Released in 2008, this is an excellent compilation. But to get the main niggle out of the way once and for all: Joy Division was to release an EP and 2 LPs in the years they were together. The 2 albums fit one CD easily, so that coming up with a “Best Of” album which has about 50 minutes of music is always going to be objected to by many. In this particular case, the compilers made the blunder of including an instrumental track (“Incubation”) that is extraneous to the usual spark of the band, which was dependent on Curtis delivery both in terms of content and form.
There, that was the only negative thing that could be said about this anthology. Because the cuts that did make it to the CD are among Joy Division’s finest compositions, conveying in equal measure the palpitating rage and frustration that lay behind Curtis haunted glance, and the melodically ferocious approach of the band. Starting with “Digital” (one of the most delectable paranoid tirades I ever listened to) and ending with “Isolation”, the album is a perfect snapshot of what made the band so unique and (above all) so influential for generations to come.
The first three numbers in particular work like nothing else, as “Digital” is followed by “Disorder” and “Shadowplay”, two emblematic Joy Division songs. The album also includes the hit “Love Will Tear Us Apart”, “Heart & Soul”, the maniac “She’s Lost Control” and a song that makes me think of Costello’s “Radio, Radio”, only that the approach is obviously far removed. The song is called “Transmission”, and while Costello’s number deals with the way the industry dominates the airwaves, Curtis’ song takes a more personal way through and showcases the effect of what is played, not the role of the ones who decide what does get played.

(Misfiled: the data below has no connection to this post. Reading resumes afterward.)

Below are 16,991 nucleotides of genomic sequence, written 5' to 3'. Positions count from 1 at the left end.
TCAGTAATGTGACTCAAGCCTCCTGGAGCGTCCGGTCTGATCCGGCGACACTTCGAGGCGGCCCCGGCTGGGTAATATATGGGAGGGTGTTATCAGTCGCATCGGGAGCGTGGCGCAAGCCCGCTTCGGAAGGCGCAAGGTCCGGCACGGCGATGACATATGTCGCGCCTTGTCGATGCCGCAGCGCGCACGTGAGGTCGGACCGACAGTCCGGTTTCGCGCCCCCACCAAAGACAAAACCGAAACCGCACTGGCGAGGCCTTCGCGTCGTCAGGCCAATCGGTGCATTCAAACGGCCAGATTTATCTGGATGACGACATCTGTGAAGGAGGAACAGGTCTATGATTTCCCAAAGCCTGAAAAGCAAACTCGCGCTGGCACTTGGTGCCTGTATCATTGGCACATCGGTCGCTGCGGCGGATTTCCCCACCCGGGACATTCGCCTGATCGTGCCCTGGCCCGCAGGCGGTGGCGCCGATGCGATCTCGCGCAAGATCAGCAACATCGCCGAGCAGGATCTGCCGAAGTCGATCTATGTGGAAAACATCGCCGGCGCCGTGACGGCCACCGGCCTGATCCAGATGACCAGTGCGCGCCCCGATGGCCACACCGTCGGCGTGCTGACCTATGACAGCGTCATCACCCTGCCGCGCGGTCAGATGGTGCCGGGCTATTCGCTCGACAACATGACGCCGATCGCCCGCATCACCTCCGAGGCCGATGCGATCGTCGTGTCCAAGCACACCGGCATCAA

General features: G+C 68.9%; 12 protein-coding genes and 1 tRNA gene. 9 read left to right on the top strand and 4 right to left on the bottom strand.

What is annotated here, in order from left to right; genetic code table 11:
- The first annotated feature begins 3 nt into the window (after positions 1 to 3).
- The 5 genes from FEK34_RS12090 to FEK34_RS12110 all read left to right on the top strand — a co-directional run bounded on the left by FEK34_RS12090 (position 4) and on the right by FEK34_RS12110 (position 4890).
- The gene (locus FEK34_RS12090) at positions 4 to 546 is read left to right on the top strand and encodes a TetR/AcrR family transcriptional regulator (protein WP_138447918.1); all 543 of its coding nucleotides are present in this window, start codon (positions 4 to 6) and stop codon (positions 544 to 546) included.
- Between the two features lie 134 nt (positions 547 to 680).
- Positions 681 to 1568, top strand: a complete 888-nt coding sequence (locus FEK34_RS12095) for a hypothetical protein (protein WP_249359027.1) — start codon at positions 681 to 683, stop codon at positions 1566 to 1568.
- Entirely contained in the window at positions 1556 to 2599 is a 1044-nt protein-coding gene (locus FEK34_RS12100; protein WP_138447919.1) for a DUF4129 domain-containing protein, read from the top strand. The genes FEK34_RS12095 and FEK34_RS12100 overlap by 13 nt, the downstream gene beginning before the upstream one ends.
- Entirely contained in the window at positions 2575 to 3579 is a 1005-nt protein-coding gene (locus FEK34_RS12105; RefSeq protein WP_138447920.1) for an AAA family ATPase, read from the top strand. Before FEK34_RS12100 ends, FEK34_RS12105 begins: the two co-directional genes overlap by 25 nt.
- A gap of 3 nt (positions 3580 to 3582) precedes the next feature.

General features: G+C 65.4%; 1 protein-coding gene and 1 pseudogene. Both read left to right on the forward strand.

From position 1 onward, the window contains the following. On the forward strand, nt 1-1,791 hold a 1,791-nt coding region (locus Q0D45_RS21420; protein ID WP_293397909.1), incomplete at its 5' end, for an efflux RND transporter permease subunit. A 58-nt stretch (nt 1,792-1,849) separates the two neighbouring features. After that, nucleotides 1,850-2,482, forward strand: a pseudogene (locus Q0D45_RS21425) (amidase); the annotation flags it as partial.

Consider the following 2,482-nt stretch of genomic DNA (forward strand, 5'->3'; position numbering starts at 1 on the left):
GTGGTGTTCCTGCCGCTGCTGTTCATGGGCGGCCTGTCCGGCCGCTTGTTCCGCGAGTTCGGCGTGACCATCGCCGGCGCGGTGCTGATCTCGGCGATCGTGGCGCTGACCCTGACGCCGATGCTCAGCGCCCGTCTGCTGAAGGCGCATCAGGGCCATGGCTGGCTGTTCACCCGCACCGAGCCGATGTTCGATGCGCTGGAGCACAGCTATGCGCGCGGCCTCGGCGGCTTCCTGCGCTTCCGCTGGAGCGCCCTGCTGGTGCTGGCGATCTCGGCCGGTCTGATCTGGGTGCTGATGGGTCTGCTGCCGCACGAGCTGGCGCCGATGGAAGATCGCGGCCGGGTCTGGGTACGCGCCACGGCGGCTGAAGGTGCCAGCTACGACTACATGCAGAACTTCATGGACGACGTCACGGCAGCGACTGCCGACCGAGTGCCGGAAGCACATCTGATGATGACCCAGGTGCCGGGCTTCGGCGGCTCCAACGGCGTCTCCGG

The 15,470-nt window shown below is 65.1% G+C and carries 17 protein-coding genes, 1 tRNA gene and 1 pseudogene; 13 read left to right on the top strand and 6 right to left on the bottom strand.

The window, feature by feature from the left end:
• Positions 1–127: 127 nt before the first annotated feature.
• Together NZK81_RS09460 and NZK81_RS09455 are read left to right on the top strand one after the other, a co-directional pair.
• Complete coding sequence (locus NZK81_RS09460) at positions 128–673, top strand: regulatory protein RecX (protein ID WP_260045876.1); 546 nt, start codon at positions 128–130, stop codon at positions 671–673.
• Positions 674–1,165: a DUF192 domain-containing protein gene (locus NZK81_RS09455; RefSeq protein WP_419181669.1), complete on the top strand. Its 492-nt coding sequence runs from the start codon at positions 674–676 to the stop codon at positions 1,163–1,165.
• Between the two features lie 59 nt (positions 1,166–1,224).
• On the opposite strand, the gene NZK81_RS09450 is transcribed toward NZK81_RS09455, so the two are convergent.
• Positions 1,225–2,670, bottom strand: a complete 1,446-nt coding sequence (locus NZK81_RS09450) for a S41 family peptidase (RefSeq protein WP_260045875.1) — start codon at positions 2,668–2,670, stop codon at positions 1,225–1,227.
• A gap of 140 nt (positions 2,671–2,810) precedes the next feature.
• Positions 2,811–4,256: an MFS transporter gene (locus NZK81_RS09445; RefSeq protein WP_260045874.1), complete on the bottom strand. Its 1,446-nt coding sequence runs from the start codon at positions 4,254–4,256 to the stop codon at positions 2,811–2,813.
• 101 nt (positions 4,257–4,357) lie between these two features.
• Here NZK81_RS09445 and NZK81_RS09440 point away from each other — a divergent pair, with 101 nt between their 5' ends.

The album includes a second disc that has some radio sessions and live appearances of the band. A short interview is appended at the end, too. This disc is serviceable at best, but fans are always going to relish having that material in an official way. In any case, “She’s Lost Control” and “Transmission” are as phenomenal as ever.
While some might criticize the actual length of the “best of” disc, what should matter (and be underlined the most) is how attractively something which many might find unattractive is communicated. The world is ugly. Truth is ugly. Yet (as Kendal Payne sang) “the truth contains much beauty”. As haunted as Ian’s lyrics are, there is a willingness to live evident in many of his compositions. He was to lose that battle, but I think he won the war. He lives eternally through his music. You can never have it both ways.
Would I recommend purchase of this compilation: Yes
Do I feel like digging deeper into their catalog after listening to it: Yes